The Haydock Bible
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While at Ugthorpe, Father Haydock completed the work for which he would be best remembered: commentary for a new edition of the English Catholic Bible. That Bible was called the Douay Version (Douay-Rheims Bible), originally translated from the Latin Vulgate in the 16th century chiefly by Gregory Martin, one of the first professors at the English College, Douai (University of Douai). It was revised and newly annotated in the 18th century by Richard Challoner (1691-1781), a scholar at University of Douai and then Vicar Apostolic of the London District, and later by Father Bernard MacMahon (1736?-1816). Haydock took his text from the Challoner-MacMahon revision, but added a substantially extended commentary. This commentary was partly original and partly compiled from Patristic writings and the writings of later Bible scholars. The Bible had long been used to advance the Protestant cause. However, Catholics used it effectively in their counteroffensive. As Haydock states in his Preface, "To obviate the misinterpretations of the many heretical works which disgrace the Scripture, and deluge this unhappy country, has been one main design of the present undertaking."
First Edition of the Haydock Bible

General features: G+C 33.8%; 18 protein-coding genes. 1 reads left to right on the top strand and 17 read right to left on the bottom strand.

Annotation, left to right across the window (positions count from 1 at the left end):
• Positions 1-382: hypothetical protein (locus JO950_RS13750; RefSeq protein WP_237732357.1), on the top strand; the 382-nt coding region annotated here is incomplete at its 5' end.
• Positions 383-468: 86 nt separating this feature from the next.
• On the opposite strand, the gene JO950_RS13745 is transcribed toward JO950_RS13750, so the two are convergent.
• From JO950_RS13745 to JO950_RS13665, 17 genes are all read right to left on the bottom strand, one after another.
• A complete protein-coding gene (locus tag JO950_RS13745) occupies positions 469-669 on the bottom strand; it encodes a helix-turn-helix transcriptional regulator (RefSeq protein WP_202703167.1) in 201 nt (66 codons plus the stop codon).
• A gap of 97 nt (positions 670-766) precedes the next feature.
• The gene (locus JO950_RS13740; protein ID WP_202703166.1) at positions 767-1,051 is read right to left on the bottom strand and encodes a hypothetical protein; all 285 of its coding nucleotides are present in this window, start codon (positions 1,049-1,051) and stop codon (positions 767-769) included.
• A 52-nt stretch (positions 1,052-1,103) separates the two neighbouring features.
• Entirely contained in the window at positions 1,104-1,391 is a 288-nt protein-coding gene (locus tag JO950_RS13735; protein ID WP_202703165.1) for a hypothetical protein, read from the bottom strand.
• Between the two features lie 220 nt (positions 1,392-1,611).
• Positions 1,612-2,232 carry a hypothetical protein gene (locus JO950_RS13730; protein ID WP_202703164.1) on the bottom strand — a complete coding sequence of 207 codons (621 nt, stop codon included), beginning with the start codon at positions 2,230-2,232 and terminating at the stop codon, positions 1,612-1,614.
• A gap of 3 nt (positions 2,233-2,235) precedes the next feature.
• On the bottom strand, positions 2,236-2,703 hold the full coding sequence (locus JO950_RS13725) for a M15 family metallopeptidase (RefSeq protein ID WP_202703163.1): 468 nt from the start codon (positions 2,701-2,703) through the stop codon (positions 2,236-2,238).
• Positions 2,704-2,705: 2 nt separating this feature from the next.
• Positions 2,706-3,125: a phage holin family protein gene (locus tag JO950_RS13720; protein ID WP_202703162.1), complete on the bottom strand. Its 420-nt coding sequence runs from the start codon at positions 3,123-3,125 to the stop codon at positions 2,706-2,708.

George's brother, Thomas, was the Bibleâs publisher. Production began in 1811 and was completed in 1814, in a large, folio edition. As were many editions of the Bible at the time, Haydockâs was published and sold by subscription, a few leaves at a time. Subscribers would accumulate the sets of leaves over the years and ultimately have the completed Bible bound. Different copies have general title pages dated 1811, 1812, or 1813, showing variously Thomas Haydockâs Manchester or Dublin locations. Given the enormous scope of annotating the entire Bible, Father Haydock was unable to maintain his brotherâs demanding production schedule in addition to his pastoral duties at Ugthorpe. Therefore, another Douay alumnus, Father Benedict Rayment (1764-1842), was called on for assistance. He and a group of colleagues compiled the New Testament portion of the commentary. There was contemporary criticism that haste in preparation of the commentary resulted in some errors. However, given the spartan resources available for Catholic publishing in England at the time, the Haydock Bible must be considered a remarkable achievement. English Catholics enthusiastically welcomed this impressive volume that symbolized a reinvigorated Catholicism on the verge of winning its long fight to repeal the Penal Laws. At least 1,500 copies of the first edition were sold. http://en.wikipedia.org/wiki/George_Leo_Haydock
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